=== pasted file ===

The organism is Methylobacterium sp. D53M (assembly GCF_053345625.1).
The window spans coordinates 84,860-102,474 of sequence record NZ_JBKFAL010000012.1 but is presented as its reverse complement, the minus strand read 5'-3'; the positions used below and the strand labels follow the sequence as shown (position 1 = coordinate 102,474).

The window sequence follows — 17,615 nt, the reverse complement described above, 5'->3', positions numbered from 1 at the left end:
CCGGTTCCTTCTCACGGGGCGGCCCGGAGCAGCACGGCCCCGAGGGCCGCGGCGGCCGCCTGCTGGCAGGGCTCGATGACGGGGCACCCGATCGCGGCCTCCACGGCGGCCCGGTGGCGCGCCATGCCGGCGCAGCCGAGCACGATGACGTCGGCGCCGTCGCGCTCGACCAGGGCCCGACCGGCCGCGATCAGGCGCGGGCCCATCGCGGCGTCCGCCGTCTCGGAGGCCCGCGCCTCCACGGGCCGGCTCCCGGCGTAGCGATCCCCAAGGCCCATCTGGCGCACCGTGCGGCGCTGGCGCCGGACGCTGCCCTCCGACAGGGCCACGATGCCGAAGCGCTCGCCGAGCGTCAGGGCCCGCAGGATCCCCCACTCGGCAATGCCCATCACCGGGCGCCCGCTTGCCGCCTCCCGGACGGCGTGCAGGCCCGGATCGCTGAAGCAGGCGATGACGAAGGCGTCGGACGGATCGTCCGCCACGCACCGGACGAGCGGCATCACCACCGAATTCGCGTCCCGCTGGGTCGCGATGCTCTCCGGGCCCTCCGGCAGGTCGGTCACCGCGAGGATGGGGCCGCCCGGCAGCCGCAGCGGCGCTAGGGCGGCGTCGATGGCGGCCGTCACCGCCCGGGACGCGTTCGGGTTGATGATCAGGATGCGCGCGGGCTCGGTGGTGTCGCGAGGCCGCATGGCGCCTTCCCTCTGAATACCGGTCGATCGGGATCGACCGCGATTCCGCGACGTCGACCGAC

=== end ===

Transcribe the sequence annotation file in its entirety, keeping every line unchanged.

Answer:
The organism is Methylobacterium sp. D53M (assembly GCF_053345625.1).
The window spans coordinates 84,860-102,474 of sequence record NZ_JBKFAL010000012.1 but is presented as its reverse complement, the minus strand read 5'-3'; the positions used below and the strand labels follow the sequence as shown (position 1 = coordinate 102,474).

The window sequence follows — 17,615 nt, the reverse complement described above, 5'->3', positions numbered from 1 at the left end:
CCGGTTCCTTCTCACGGGGCGGCCCGGAGCAGCACGGCCCCGAGGGCCGCGGCGGCCGCCTGCTGGCAGGGCTCGATGACGGGGCACCCGATCGCGGCCTCCACGGCGGCCCGGTGGCGCGCCATGCCGGCGCAGCCGAGCACGATGACGTCGGCGCCGTCGCGCTCGACCAGGGCCCGACCGGCCGCGATCAGGCGCGGGCCCATCGCGGCGTCCGCCGTCTCGGAGGCCCGCGCCTCCACGGGCCGGCTCCCGGCGTAGCGATCCCCAAGGCCCATCTGGCGCACCGTGCGGCGCTGGCGCCGGACGCTGCCCTCCGACAGGGCCACGATGCCGAAGCGCTCGCCGAGCGTCAGGGCCCGCAGGATCCCCCACTCGGCAATGCCCATCACCGGGCGCCCGCTTGCCGCCTCCCGGACGGCGTGCAGGCCCGGATCGCTGAAGCAGGCGATGACGAAGGCGTCGGACGGATCGTCCGCCACGCACCGGACGAGCGGCATCACCACCGAATTCGCGTCCCGCTGGGTCGCGATGCTCTCCGGGCCCTCCGGCAGGTCGGTCACCGCGAGGATGGGGCCGCCCGGCAGCCGCAGCGGCGCTAGGGCGGCGTCGATGGCGGCCGTCACCGCCCGGGACGCGTTCGGGTTGATGATCAGGATGCGCGCGGGCTCGGTGGTGTCGCGAGGCCGCATGGCGCCTTCCCTCTGAATACCGGTCGATCGGGATCGACCGCGATTCCGCGACGTCGACCGAC